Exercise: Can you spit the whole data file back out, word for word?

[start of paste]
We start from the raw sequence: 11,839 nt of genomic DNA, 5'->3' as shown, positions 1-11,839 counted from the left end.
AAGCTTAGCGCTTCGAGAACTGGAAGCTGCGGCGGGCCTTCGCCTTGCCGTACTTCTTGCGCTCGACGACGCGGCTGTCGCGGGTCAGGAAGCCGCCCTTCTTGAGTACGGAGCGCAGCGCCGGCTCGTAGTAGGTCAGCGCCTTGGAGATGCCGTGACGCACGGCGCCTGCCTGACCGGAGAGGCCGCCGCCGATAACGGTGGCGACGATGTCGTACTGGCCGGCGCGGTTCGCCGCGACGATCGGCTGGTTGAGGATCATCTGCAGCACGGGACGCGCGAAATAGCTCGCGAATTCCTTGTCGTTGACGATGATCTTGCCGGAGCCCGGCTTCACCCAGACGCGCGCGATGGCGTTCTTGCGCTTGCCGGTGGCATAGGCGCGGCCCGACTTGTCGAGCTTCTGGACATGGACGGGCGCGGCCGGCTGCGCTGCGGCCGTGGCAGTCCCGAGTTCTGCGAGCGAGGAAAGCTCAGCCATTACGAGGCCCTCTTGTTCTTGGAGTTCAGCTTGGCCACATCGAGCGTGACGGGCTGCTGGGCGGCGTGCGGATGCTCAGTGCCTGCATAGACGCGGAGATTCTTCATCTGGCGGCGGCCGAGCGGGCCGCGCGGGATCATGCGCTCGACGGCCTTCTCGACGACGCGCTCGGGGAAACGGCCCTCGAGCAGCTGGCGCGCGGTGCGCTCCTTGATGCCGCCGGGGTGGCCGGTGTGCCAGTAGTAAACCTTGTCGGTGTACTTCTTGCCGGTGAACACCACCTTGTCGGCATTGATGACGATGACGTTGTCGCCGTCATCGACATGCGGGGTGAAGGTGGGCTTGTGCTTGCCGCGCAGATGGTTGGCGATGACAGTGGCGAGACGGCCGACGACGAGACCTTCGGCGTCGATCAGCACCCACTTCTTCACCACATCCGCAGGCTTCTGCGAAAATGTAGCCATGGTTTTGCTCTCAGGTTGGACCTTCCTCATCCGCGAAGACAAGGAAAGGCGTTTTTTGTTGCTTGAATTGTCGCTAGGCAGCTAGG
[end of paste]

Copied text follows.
We start from the raw sequence: 11,839 nt of genomic DNA, 5'->3' as shown, positions 1-11,839 counted from the left end.
AAGCTTAGCGCTTCGAGAACTGGAAGCTGCGGCGGGCCTTCGCCTTGCCGTACTTCTTGCGCTCGACGACGCGGCTGTCGCGGGTCAGGAAGCCGCCCTTCTTGAGTACGGAGCGCAGCGCCGGCTCGTAGTAGGTCAGCGCCTTGGAGATGCCGTGACGCACGGCGCCTGCCTGACCGGAGAGGCCGCCGCCGATAACGGTGGCGACGATGTCGTACTGGCCGGCGCGGTTCGCCGCGACGATCGGCTGGTTGAGGATCATCTGCAGCACGGGACGCGCGAAATAGCTCGCGAATTCCTTGTCGTTGACGATGATCTTGCCGGAGCCCGGCTTCACCCAGACGCGCGCGATGGCGTTCTTGCGCTTGCCGGTGGCATAGGCGCGGCCCGACTTGTCGAGCTTCTGGACATGGACGGGCGCGGCCGGCTGCGCTGCGGCCGTGGCAGTCCCGAGTTCTGCGAGCGAGGAAAGCTCAGCCATTACGAGGCCCTCTTGTTCTTGGAGTTCAGCTTGGCCACATCGAGCGTGACGGGCTGCTGGGCGGCGTGCGGATGCTCAGTGCCTGCATAGACGCGGAGATTCTTCATCTGGCGGCGGCCGAGCGGGCCGCGCGGGATCATGCGCTCGACGGCCTTCTCGACGACGCGCTCGGGGAAACGGCCCTCGAGCAGCTGGCGCGCGGTGCGCTCCTTGATGCCGCCGGGGTGGCCGGTGTGCCAGTAGTAAACCTTGTCGGTGTACTTCTTGCCGGTGAACACCACCTTGTCGGCATTGATGACGATGACGTTGTCGCCGTCATCGACATGCGGGGTGAAGGTGGGCTTGTGCTTGCCGCGCAGATGGTTGGCGATGACAGTGGCGAGACGGCCGACGACGAGACCTTCGGCGTCGATCAGCACCCACTTCTTCACCACATCCGCAGGCTTCTGCGAAAATGTAGCCATGGTTTTGCTCTCAGGTTGGACCTTCCTCATCCGCGAAGACAAGGAAAGGCGTTTTTTGTTGCTTGAATTGTCGCTAGGCAGCTAGG